[VIDEO & SLIDESHOW] Dancing with the stars: DanceBlue raises $636,638.58



By Brandon Goodwin

There’s only one place where more than 600 students, UK head coach John Calipari, cancer survivors and more come together to do the most famous dance in the Commonwealth.

Hint: It’s not Rupp Arena.

For 24 hours, all of the above tried their hands at line dancing, among other styles, but the John Wall dance was the most popular at Memorial Coliseum for DanceBlue.

DanceBlue, a 24-hour dance marathon, set a new record Saturday by raising $636,638.58, a $35,000 increase over last year’s total.

The money supports the UK Children’s Hospital Pediatric Oncology Clinic and the families whose children have been affected by cancer. Since its creation in 2006, DanceBlue has raised more than $2 million for the Golden Matrix fund.

The clinic helps children like 7-year-old Jillian Smalley. In August of last year, Jillian was diagnosed with lung cancer.

Jillian’s struggle is tough, but on Saturday, she stood on stage in front of more than 600 college students with a smile on her face, dancing and spinning.

Jillian’s father, Jerry, said he watched how this event offered support and encouragement, but the effects are felt year round.

“It’s refreshing to know there is someone out there who really cares,” Jerry said. “And this money is helping hire new staff and support research, so it’s just great.”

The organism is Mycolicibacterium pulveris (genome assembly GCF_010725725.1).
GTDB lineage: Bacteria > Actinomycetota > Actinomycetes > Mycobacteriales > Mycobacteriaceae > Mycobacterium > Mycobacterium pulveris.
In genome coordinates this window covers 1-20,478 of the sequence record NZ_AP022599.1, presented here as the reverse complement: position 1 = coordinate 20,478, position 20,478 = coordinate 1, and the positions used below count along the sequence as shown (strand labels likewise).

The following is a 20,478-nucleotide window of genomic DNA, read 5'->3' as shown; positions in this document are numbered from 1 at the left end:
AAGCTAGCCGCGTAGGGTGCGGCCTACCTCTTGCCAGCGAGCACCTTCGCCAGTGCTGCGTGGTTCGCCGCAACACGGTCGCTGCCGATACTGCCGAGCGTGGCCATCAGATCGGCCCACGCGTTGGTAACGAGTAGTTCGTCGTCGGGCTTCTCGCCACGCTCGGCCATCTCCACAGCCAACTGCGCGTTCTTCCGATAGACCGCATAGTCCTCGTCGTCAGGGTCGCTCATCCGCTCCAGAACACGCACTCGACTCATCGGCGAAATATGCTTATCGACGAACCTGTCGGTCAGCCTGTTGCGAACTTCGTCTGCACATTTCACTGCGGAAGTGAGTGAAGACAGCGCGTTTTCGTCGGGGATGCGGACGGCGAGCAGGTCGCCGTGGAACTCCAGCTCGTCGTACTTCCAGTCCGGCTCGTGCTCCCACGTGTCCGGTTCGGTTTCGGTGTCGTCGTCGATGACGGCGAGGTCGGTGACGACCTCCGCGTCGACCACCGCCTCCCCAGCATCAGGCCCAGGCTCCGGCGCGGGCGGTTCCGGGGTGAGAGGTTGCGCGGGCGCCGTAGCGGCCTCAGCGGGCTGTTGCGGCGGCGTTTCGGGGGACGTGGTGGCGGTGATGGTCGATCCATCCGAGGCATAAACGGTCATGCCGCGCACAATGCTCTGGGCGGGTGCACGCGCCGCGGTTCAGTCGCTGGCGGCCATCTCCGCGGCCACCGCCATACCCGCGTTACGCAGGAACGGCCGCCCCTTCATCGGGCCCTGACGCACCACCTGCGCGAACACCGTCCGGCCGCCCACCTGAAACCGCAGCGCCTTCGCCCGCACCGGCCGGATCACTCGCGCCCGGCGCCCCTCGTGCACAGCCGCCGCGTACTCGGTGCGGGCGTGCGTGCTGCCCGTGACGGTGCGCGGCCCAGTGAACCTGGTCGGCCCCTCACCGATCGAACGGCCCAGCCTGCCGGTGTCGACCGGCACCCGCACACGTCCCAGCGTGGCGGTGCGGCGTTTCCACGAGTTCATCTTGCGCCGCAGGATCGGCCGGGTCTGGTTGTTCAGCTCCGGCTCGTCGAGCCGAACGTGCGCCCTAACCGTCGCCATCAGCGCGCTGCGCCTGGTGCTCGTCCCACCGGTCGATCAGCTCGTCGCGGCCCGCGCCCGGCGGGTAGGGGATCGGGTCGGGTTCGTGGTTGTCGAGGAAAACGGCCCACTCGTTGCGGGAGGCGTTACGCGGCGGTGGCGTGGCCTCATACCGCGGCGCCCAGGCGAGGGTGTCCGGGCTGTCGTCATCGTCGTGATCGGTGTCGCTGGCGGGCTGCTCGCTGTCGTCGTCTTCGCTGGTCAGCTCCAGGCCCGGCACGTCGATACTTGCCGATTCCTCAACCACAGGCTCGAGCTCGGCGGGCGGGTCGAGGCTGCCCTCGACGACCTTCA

With appearances from UK head coaches and many athletes, as well as faculty, staff and administration, DanceBlue wasn’t short on star power — especially when it came to the small survivors who where there to dance.

Just as it is crucial to prevent and to kill existing cancer cells, it’s important that children be served with long-term treatment, said Robert Carr. His son, Gavin, was diagnosed with lymphoblastic leukemia.

Carr listed staggering numbers of long-term problems associated with treating cancer, including heart disease, stroke and even new cancers.

The problems arise when cancer patients are too old to be served by pediatric clinics and they are turned over to family physicians who aren’t trained to recognize those problems, Carr said.

That’s not the case at UK.

“(UK) offers follow-up clinics to all of their pediatric cancer patients,” Carr said. “So these kids can have support for the rest of their lives.

“DanceBlue offers a lot of funding for that to happen,” Carr said.

Kathy Bennett and her husband have been attending DanceBlue since the beginning. Their daughter, Katy, was one of the original dancers back in 2006.

Bennett said DanceBlue is special because so many people are touched by cancer, including her.

Bennett’s mother had three different types of cancer in her lifetime: ovarian, stomach and colon cancer.

With so many connections to the organization, Bennett volunteers her time and money to make sure the dancers are well fed during the marathon.

“I stay until about eight,” Bennett said. “Then, I come back around one or two with treats for the dancers. What they are doing is just amazing.”

Jimmy Gilles came all the way from Owensboro, Ky., to support his sons Jim and Brandon.

“I just hope they see the importance of this and they try to get others involved,” Gilles said. “I’m proud that they are good community leaders.”

Nursing sophomore Madeline Neel volunteered to work because of her future career goals.

“Since I’m going into nursing, I’m interested in helping kids,” Neel said. “I feel like I’m doing something for them already.”

No matter how many times parents, spectators, families and speakers praise the students for dancing, in the end, the students always look toward the kids and chant, “We dance for YOU, we dance for YOU, we dance for YOU, all night long!”